Preparing the implementation of the Deep and Comprehensive Free Trade Area (DCFTA) in the Transnistrian region of the Republic of Moldova

4 November 2015

The Association Agreement, including a Deep and Comprehensive Free Trade Area (DCFTA) with the EU, is currently provisionally applied since 1 September 2014. At the same time, the EU Council decision of 7 October 2013 extended the EU Autonomous Trade Preferences (ATPs) to the Republic of Moldova until December 31, 2015.

Thus, one of the key issues to be properly addressed is the preparation for the implementation of the DCFTA in the Transnistrian region, considering that the ATPs will expire. In this context, herewith the author will try to outline in particular (1) the evolution of the dialogue with the Tiraspol authorities on the implementation of the Association Agreement; (2) the legal conditions and the minimum requirements for the DCFTA application in the Transnistrian region; (3) and finally the author will look into few scenarios concerning possible application or non-application of the Association Agreement in the region.

Both the EU and Moldovan authorities are most likely aware that ensuring a full application of the DCFTA in the Transnistrian region within the next months is a big challenge. In this situation, preparing the implementation of the DCFTA depends on the level of interaction between the Moldovan authorities and the EU authorities in Tiraspol. In this respect, the primary objective would be to identify a set of minimum requirements that would allow the de facto application of the DCFTA in the Transnistrian region in particular:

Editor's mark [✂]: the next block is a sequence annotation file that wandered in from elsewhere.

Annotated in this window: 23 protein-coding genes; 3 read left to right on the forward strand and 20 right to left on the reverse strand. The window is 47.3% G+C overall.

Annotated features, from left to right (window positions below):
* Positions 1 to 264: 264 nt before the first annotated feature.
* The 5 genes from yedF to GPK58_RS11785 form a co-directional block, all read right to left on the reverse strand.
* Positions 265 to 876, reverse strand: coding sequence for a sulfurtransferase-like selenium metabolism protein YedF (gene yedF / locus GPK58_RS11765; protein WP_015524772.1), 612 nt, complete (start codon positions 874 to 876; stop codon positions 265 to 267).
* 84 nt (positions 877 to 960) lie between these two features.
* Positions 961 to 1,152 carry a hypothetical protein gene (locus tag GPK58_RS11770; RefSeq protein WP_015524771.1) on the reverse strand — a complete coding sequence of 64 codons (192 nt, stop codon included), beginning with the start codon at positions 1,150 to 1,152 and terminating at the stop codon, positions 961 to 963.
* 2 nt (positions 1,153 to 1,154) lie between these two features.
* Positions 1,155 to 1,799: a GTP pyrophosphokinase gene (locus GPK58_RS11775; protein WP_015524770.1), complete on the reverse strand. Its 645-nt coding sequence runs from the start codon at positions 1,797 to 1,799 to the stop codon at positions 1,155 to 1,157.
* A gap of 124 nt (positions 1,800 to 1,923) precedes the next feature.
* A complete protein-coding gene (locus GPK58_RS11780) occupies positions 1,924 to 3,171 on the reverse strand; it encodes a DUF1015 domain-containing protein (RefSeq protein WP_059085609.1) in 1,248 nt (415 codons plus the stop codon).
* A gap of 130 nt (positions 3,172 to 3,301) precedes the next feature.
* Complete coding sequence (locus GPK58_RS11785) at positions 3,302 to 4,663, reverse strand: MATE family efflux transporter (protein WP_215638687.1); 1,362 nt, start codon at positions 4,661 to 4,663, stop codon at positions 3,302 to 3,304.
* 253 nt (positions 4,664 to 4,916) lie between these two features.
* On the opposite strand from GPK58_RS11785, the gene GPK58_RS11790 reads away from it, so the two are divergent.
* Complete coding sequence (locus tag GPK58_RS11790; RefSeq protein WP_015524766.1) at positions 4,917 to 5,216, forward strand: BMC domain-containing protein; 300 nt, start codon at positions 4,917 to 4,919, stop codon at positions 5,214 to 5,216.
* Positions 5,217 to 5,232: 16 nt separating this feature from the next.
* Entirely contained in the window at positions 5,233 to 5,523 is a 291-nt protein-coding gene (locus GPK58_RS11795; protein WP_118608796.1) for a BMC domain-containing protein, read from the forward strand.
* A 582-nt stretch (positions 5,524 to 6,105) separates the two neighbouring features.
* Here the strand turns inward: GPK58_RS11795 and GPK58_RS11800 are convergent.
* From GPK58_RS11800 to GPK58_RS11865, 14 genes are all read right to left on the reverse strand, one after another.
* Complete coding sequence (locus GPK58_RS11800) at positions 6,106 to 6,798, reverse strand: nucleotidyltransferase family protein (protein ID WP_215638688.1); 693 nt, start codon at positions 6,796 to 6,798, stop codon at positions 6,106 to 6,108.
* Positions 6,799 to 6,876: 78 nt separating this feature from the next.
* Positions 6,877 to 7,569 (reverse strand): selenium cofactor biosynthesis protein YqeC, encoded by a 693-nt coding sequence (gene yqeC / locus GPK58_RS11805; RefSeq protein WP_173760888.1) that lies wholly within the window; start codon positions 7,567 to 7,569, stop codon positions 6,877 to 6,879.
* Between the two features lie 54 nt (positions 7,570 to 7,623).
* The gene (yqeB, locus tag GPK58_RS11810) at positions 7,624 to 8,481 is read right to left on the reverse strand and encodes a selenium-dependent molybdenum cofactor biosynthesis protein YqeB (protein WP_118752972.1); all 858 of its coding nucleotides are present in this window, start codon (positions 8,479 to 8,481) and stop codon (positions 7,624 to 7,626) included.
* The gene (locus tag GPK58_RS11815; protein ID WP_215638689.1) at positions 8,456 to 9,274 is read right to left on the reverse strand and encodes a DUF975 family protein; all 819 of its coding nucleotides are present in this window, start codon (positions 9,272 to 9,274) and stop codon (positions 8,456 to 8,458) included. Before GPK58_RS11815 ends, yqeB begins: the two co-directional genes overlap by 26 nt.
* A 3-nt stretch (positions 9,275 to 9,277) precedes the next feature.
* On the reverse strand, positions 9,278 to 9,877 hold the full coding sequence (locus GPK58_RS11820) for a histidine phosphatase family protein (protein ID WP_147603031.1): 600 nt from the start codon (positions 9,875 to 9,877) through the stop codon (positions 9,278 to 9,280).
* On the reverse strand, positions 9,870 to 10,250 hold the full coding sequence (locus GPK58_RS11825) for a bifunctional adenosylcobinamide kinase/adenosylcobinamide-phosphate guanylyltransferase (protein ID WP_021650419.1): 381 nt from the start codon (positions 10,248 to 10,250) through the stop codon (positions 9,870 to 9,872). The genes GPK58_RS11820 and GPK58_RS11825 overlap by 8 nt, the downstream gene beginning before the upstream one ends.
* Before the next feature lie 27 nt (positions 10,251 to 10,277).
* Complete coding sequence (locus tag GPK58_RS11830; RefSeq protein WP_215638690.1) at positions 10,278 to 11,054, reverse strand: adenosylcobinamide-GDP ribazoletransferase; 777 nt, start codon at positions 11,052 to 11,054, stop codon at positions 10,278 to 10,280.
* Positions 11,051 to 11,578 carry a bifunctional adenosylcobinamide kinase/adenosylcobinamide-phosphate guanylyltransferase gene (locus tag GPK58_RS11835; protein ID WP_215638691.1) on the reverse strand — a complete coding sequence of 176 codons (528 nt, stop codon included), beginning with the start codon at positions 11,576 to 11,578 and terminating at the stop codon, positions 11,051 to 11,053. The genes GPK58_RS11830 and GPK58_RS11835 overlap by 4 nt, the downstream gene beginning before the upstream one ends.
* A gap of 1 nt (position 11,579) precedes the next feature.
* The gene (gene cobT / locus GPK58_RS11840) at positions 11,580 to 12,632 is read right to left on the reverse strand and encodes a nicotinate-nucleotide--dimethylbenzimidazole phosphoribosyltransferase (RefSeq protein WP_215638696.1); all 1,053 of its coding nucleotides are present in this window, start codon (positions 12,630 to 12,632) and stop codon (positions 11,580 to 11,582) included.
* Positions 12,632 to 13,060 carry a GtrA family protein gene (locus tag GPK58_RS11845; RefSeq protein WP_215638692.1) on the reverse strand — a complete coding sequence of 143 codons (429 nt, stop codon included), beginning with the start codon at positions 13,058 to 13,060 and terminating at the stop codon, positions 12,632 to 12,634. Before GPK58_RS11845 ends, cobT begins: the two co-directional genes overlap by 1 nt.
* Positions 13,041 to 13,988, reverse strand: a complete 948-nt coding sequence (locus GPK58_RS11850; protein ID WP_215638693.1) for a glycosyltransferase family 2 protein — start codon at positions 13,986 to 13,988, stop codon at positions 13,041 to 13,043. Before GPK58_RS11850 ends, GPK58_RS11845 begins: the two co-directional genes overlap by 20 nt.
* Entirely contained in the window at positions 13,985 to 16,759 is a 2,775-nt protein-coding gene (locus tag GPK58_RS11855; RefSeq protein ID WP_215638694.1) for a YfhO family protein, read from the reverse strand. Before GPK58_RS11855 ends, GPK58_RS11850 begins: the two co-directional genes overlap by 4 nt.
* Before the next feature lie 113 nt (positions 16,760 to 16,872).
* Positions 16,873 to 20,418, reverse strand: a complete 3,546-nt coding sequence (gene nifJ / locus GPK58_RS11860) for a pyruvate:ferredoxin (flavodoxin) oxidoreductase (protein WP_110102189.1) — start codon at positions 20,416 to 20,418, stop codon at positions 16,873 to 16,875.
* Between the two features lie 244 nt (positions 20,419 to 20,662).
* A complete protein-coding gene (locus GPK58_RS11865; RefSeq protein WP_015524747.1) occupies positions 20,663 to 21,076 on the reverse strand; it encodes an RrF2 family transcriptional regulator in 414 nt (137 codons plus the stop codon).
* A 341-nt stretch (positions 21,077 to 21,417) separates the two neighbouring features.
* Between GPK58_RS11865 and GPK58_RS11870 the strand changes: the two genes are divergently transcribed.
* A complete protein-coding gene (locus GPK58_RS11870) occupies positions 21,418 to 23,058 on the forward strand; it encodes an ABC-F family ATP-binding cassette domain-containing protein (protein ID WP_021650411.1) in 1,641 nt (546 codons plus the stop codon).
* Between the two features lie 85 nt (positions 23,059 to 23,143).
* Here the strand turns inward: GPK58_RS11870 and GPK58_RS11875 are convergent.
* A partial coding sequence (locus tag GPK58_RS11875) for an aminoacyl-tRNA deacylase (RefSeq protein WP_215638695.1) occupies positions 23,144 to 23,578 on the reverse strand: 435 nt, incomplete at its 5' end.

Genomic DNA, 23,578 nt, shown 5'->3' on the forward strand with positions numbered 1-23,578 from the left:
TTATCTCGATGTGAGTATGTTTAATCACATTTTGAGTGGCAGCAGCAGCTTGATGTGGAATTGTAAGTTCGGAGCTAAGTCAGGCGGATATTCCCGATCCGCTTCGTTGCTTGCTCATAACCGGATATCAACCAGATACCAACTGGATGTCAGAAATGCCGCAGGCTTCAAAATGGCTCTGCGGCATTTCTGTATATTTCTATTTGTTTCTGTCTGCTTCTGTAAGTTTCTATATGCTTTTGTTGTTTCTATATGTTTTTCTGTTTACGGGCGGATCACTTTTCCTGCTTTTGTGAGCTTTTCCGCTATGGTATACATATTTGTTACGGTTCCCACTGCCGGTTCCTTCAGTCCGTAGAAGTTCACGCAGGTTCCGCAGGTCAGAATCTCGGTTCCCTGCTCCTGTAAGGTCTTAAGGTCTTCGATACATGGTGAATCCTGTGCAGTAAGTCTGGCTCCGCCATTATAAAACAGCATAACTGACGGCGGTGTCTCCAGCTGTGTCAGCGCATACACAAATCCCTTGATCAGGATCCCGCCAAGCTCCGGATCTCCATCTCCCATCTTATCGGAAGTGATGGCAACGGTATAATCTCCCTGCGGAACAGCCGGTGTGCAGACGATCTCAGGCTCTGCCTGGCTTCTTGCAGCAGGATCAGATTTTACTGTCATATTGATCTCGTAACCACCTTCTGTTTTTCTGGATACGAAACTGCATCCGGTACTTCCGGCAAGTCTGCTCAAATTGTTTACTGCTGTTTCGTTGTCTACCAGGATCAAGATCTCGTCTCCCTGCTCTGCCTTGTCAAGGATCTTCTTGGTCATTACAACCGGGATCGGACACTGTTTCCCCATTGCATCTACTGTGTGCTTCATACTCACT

(1)  Removal of import tariffs on goods from the European Union that are now applied by the Transnistrian authorities;
(2)  Ensuring the certification of the origin of goods by the customs authorities of the Moldovan Transnistrian exporters;
(3)  Ensuring the respect of sanitary and phyto-sanitary standards for goods exported to the EU from the Transnistrian region.

Consequently, the process of implementation of the minimum requirements, harmonisation of non-tariff provisions and gradual transposition of relevant EU legislation should be included in an action plan with clear deadlines. To conclude, short-term task should be to identify with Tiraspol authorities a solution to exclude the import duties on goods imported from the EU. Ultimately, what should matter in the end is the economic interest of the businesses from the Transnistrian region. However, the main challenge in this regard is the political dimension of this process. At the moment the reality is that there are less than two months until the expiry of the ATPs, and the mechanism for implementing the DCFTA in Transnistria is still to be defined.

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